Yesteryear, before it became popular for emotions to guide one's thinking, anyone suggesting that the use of oil in large quantities amounted to an addiction would have been seen as a lunatic, but not today. Today, it's seen as caring about the environment and conservation. President Bush could have just as easily chided Americans for our egg addiction; we guzzle almost 72 billion eggs a year, exposing ourselves to chickens that might be harmful, not to mention high cholesterol.
Don't get me wrong. I'm not bashing the president for that kind of thinking; he has plenty of company. Several years ago, Dr. Mark Rosen of the Centers for Disease Control said that we have to "convince Americans that guns are, first and foremost, a public health menace." His CDC colleague, Dr. Patrick O'Carroll, was quoted in the Journal of the American Medical Association (Feb. 3, 1989) as saying, "The way we're going to do this [bring about gun control] is to systematically build a case that owning firearms causes death."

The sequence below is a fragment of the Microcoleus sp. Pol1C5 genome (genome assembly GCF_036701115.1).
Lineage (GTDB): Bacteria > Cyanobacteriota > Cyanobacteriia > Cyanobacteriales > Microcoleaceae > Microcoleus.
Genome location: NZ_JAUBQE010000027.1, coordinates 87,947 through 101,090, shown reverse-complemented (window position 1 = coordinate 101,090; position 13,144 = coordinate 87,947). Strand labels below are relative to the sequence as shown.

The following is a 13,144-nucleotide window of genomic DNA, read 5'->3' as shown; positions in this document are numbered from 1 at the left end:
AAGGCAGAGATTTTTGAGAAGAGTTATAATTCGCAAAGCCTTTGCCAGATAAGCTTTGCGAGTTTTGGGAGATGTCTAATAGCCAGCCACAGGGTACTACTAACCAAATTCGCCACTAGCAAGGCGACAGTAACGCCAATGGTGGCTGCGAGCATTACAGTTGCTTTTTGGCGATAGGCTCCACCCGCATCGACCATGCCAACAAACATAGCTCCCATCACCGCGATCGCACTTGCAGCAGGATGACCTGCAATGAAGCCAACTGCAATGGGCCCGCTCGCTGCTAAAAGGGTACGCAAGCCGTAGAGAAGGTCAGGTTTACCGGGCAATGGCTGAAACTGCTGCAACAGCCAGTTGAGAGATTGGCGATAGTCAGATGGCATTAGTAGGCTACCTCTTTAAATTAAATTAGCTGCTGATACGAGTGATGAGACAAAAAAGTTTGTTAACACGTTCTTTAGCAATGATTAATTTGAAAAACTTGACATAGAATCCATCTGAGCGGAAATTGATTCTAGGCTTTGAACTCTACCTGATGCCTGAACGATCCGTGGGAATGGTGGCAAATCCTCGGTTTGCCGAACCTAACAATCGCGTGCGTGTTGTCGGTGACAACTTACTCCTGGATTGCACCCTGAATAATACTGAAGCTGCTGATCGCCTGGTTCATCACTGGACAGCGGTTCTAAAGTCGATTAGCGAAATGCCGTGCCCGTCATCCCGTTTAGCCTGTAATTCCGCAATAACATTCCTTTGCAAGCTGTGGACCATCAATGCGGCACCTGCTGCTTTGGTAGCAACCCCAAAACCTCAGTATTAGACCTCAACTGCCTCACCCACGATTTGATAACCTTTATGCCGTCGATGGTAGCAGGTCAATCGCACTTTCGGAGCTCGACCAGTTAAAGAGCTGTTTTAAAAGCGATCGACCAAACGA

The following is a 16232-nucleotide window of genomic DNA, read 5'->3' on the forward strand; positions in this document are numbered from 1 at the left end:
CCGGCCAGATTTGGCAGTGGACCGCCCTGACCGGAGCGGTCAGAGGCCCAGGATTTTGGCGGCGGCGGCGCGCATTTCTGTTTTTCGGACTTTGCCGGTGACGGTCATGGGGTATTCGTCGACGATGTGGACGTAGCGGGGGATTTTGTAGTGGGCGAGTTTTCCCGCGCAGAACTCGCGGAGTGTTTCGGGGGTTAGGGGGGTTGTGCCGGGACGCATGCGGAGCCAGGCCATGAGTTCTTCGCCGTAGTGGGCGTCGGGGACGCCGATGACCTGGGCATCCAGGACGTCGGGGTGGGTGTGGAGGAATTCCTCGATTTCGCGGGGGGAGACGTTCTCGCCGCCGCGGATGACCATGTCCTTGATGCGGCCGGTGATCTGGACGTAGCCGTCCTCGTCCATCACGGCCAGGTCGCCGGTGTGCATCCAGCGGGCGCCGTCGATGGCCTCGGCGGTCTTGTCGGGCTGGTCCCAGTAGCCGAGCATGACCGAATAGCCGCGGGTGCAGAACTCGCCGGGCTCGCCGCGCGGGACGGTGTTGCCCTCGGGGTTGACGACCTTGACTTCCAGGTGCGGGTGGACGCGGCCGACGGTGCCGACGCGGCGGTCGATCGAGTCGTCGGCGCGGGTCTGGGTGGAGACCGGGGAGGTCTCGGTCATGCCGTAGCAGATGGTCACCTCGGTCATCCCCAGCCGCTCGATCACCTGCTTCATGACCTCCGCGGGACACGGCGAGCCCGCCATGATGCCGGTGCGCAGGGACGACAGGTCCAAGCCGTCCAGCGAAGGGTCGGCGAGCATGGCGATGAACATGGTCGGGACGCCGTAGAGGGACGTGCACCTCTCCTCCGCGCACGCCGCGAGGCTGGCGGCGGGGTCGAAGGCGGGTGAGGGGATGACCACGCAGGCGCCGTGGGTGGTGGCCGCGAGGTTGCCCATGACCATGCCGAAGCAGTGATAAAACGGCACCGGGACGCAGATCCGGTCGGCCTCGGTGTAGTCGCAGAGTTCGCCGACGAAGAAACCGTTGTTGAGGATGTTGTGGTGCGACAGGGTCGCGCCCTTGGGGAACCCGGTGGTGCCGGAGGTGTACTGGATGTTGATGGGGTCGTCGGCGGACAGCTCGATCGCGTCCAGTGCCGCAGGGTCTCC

If I weren't so busy pushing back the frontiers of ignorance at George Mason University, I might take a trip to the CDC's Atlanta headquarters and give their medical staff a lecture on Koch's Postulates of Pathogenicity, a logical series of scientific steps medical practitioners use to prove that a microorganism is directly responsible for causing a particular disease. I'd let them know that bullets and guns have no infectious properties. Not having been to medical school, I could be proven all wrong about this. In that case, I'd urge the CDC scientists to work on an inoculation for gun violence.
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